Ask Your Doctor: LUPUS

By anguillian May 22, 2017 11:39 Updated



Many countries throughout the world use May 10, every year, to bring greater awareness to lupus. This chronic disease is confusing to many individuals including physicians as well. This condition can affect anyone, at any age, and in in many ways. At this time there is no cure for lupus, but treatments can help control symptoms.
What is lupus?
Lupus is a chronic inflammatory autoimmune disease that occurs when your body’s immune system attacks your own tissues and organs. Inflammation caused by lupus can affect many different body systems — including your joints, skin, kidneys, blood cells, brain, heart and lungs.
Lupus can be difficult to diagnose because its signs and symptoms often resemble those of other ailments. The most distinctive sign of lupus — a facial rash that resembles the wings of a butterfly unfolding across both cheeks — occurs in many but not all cases of lupus.
Some people are born with a tendency toward developing lupus which may be triggered by infections, certain drugs or even sunlight.
The term “lupus” is most often used to describe a more severe form of the condition called systemic lupus erythematosus (SLE). However, there are several other types of lupus that just affect the skin, including:
• discoid lupus erythematosus
• subacute cutaneous lupus erythematosus

Who gets lupus
It is estimated that every day, more than 5 million people worldwide struggle with the health consequences of lupus, an autoimmune disease capable of damaging virtually any part of the body, including the skin, heart, lungs, kidneys, and brain. Lupus affects people in all parts of the world. It affects individuals of all ages, but it is most often diagnosed between the ages of 15 and 40. It affects all ethnic groups, but appears to be more common in females.
What are the signs and symptoms of lupus?
The symptoms of lupus can range from mild to life-threatening. The symptoms you have will also depend on what areas of your body the lupus is affecting, but the most common ones include:
• Intense fatigue
• Fever
• Severe joint pain and muscle aches
• Skin rash on the face or body
• Extreme sun sensitivity
• Weight loss
• Chest pain on taking a deep breath
• Nose, mouth, or throat sores
• Enlarged lymph nodes
• Poor circulation in fingers and toes
• Bald patches and hair loss

What causes lupus?
The cause of lupus is not completely known at this time. It is likely that lupus results from a combination of genetics and factors in the environment. It appears that people with an inherited predisposition for lupus may develop the disease when they come into contact with something in the environment that can trigger lupus. Some potential triggers include:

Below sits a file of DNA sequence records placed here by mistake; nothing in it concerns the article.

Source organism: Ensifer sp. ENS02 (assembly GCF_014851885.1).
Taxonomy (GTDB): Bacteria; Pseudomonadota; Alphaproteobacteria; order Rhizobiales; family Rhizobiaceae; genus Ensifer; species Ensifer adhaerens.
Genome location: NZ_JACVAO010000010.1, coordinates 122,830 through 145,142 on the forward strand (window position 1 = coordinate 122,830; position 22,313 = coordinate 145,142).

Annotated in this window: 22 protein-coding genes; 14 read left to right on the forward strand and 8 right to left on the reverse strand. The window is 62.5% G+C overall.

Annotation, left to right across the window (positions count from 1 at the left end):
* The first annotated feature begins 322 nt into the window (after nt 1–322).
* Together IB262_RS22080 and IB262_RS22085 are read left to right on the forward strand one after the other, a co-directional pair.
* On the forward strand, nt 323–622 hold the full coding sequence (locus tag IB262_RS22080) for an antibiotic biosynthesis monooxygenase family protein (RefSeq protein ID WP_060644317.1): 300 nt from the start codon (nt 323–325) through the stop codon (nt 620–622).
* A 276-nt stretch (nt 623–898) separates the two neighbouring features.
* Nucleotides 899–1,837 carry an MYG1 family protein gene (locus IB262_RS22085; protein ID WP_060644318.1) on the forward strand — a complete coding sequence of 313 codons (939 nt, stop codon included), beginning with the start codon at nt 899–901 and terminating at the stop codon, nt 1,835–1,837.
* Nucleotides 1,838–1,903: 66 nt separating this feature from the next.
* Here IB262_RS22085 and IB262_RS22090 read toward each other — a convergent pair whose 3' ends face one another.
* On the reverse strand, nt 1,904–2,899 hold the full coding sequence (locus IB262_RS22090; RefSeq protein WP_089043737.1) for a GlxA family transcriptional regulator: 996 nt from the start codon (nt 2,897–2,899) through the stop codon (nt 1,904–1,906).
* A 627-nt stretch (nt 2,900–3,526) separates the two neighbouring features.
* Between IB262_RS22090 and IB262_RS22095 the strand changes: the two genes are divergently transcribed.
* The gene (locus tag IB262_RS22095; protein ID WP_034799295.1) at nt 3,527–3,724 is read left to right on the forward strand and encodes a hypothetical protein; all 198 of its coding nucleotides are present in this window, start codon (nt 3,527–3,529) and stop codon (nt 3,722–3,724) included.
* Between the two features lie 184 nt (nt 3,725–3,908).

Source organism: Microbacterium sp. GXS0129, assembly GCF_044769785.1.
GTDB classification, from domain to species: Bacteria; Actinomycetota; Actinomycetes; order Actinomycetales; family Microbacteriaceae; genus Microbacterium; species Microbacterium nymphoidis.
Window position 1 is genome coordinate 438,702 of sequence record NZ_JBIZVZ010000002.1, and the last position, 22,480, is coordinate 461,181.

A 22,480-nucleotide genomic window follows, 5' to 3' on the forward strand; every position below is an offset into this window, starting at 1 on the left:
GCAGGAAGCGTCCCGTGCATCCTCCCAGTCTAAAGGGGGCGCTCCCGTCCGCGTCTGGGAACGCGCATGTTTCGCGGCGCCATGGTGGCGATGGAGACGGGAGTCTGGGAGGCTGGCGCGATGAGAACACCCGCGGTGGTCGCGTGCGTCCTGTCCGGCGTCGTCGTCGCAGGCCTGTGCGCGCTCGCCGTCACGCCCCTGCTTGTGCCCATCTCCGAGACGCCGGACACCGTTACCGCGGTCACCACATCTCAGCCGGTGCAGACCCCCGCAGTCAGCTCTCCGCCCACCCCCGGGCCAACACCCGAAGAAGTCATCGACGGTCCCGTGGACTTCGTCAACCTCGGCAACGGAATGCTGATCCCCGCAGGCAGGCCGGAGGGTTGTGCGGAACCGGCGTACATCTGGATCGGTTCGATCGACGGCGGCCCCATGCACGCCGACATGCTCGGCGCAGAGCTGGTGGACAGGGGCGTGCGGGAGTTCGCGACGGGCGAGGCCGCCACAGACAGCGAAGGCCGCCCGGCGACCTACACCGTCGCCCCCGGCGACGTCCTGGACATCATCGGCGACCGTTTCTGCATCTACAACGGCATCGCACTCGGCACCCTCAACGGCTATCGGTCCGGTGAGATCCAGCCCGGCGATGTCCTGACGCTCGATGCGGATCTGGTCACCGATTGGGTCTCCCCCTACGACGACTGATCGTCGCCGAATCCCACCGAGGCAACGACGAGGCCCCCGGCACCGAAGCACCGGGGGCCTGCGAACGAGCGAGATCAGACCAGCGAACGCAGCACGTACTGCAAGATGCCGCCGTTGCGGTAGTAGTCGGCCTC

• Sunlight.
• Infections. Having an infection can initiate lupus or cause a relapse in some people.
• Medications. Lupus can be triggered by certain types of anti-seizure medications, blood pressure medications and antibiotics. People who have drug-induced lupus usually see their symptoms go away when they stop taking the medication.

How do you know you have lupus?
Doctors sometimes have a difficult time confirming the diagnosis of lupus because signs and symptoms vary considerably from person to person. Signs and symptoms of lupus may vary over time and overlap with those of many other disorders. No one test can diagnose lupus. After a complete history and physical examination, and various blood tests, a diagnosis is made.
There are many drugs available to help control symptoms of lupus. Which drug is used will depend on the individual patient and the specific signs and symptoms. You and your doctor would discuss the pros and cons of individual medications and then a decision is made. Sometimes you might need to change or adjust various medications. With good levels of support from friends, family and healthcare professionals, many people with lupus are able to manage their condition effectively.
Complications of lupus
The vast majority of people diagnosed with lupus will have a normal or near-normal life expectancy. Some people with lupus are at an increased risk of life-threatening complications – such as a heart attack or stroke – as a result of damage to internal organs and tissues.

Lupus is a chronic autoimmune disease in which the body’s immune system becomes hyperactive and attacks normal, healthy tissue. This results in symptoms such as inflammation, swelling, and damage to joints, skin, kidneys, blood, the heart, and lungs. Making the diagnosis can be a challenge, but once the diagnosis is made treatment can commence. There is no cure at this time for lupus, but various medications are available to control the symptoms. If you have signs and symptoms suggestive of lupus, you should make an appointment to see your doctor.
Ask Your Doctor is a health education column and is not a substitute for medical advice from your physician. The reader should consult his or her physician for specific information concerning specific medical conditions. While all reasonable efforts have been made to ensure that all information presented is accurate, as research and development in the medical field are ongoing, it is possible that new findings may supersede some data presented.

Dr Brett Hodge MB BS DGO MRCOG, is an Obstetrician/Gynaecologist and Family Doctor who has over thirty-two years in clinical practice. Dr Hodge has a medical practice in The Johnson Building in The Valley (Tel: 264 4975828).

By anguillian May 22, 2017 11:39 Updated


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